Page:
In comparison with the article published by Parras and Blanco,6 we used a greater concentration of local anesthetic (0.5% ropivacaine vs 0.125% levobupivacaine), and this (in addition to the adjuvants we administered) has probably contributed to the longer duration and pain relief experienced by our patients after QL block. We were able to follow the second patient closely and to determine the exact level of dermatome coverage, as well as the regression of sensory block, as opposed to the aforementioned study in which patients were followed for 24 hours postoperatively and the sensory block was evaluated by loss of sensation to cold spray in 3 different areas of the thigh (lateral, medial, and anterior) only. However, we did not perform a systematic evaluation of motor function (eg, Bromage score), but rather we base our claims about motor block on the reports filed by physical therapists.

That shortcoming notwithstanding, a remarkable finding in our patients is the absence of hip flexor or quadriceps weakness observed after QL block even with the high concentration (0.5% ropivacaine) of local anesthetic. This stands in contrast to LP block where a common complaint is the significant degree of weakness seen even with relatively low concentrations of local anesthetic. Avoidance of local anesthetic injection into the psoas muscle may account for this. Lee et al8 reported the use of lumbar paravertebral block in place of LP block for outpatient hip arthroscopy in an attempt to minimize weakness after the surgery. Another possible explanation for the absence of motor block is the limited L3 and virtually absent L4 spread of local anesthetic in our patients, with subsequent limited involvement of the femoral nerve. The unusually long duration of the blocks and the extended comfort displayed by both patients represents another interesting finding which should be confirmed with large, prospective studies. It is also unknown whether the level (L1-L2 vs lower) at which the QL block is performed or whether the injected volume could possibly affect the cranio-caudal spread of local anesthetic and therefore its extent of dermatomal coverage.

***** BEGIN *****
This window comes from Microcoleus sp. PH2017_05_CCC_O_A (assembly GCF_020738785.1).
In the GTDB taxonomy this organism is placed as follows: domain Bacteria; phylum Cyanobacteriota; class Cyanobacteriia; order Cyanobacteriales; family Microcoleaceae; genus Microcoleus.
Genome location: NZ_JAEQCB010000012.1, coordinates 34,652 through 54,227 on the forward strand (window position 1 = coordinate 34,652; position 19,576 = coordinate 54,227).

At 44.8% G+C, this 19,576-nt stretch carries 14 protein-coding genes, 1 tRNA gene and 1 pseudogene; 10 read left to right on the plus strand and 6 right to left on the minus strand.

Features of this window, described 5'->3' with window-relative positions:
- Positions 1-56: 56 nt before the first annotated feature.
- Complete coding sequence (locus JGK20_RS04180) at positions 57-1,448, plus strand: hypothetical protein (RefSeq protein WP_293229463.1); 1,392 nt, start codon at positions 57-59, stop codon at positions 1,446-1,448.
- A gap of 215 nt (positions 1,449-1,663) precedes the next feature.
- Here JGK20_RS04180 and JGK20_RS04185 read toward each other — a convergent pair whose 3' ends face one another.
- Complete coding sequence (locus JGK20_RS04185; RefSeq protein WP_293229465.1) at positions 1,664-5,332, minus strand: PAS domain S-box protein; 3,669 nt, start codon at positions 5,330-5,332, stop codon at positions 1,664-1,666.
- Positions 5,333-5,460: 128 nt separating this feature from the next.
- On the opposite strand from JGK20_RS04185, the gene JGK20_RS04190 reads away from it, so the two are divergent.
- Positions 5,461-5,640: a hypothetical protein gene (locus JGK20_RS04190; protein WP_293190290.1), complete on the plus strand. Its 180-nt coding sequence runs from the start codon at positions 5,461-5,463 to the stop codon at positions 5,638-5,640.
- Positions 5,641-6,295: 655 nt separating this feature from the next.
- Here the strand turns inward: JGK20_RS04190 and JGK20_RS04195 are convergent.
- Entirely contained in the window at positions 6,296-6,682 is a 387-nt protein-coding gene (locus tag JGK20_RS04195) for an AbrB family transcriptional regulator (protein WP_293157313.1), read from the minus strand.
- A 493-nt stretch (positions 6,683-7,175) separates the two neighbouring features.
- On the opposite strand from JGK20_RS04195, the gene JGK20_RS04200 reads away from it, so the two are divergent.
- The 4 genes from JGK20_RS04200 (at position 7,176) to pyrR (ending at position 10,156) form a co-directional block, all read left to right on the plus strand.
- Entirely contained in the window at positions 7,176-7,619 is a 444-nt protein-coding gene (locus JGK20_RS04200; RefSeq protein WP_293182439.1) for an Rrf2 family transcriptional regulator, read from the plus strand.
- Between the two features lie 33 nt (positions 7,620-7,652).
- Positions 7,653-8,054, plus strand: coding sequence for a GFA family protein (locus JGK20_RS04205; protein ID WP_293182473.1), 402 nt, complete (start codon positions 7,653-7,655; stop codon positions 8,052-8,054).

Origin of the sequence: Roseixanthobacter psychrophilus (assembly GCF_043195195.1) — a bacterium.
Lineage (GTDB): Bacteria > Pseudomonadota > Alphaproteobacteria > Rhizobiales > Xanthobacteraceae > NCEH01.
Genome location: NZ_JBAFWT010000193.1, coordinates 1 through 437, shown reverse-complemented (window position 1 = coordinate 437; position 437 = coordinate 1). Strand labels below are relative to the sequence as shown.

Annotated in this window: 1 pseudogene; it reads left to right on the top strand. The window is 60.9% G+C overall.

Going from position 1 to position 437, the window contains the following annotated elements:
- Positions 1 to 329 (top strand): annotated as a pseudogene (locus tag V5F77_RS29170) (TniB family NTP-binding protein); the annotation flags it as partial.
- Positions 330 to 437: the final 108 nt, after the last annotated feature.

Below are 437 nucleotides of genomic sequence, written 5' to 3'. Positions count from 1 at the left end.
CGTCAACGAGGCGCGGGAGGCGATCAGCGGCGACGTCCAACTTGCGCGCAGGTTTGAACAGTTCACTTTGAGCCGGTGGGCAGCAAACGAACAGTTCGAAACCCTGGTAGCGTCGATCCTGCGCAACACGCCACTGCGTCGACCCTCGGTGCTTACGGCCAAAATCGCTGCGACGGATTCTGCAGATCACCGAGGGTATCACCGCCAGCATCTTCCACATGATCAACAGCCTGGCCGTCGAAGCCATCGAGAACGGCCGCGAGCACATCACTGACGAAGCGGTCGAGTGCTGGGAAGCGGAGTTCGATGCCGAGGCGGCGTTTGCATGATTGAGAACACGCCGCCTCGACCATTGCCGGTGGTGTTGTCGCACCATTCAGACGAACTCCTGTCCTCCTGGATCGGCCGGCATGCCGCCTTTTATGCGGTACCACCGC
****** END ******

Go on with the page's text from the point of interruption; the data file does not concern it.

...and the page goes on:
On a final note, our assessment of the cost of single-shot QL blocks versus continuous LP blocks is that the former represents a significant savings. If our clinical findings are corroborated by further evidence, we think that the popularity of single-shot QL blocks for hip surgery is likely to increase dramatically, particularly in the light of progressive implementation of bundled payments for joint replacements.

In summary, we report 2 cases of marked and prolonged analgesia of the hip after single-shot QL1 block. Further studies are necessary not only to better characterize the different QL blocks but also to define how the block might best be used and in which surgeries it will prove useful.

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1. Blanco R, McDonnell JG. Optimal point of injection: the quadratus lumborum type I and II blocks. Available at: Accessed May 30, 2016.
2. Børglum J, Moriggl B, Jensen K, Lönnqvist PA. Ultrasound-guided transmuscular quadratus lumborum blockade. Br J Anesth. 2013. Accessed May 15, 2016.
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5. Blanco R, Ansari T, Girgis E. Quadratus lumborum block for postoperative pain after caesarean section: a randomised controlled trial. Eur J Anaesthesiol. 2015;32:812–818.
6. Parras T, Blanco R. Randomised trial comparing the transversus abdominis plane block posterior approach or quadratus lumborum block type I with femoral block for postoperative analgesia in femoral neck fracture, both ultrasound-guided. Rev Esp Anestesiol Reanim. 2016;63:141–148.
7. Carney J, Finnerty O, Rauf J, Bergin D, Laffey JG, Mc Donnell JG. Studies on the spread of local anaesthetic solution in transversus abdominis plane blocks. Anaesthesia. 2011;66:1023–1030.
8. Lee EM, Murphy KP, Ben-David B. Postoperative analgesia for hip arthroscopy: combined L1 and L2 paravertebral blocks. J Clin Anesth. 2008;20:462–465.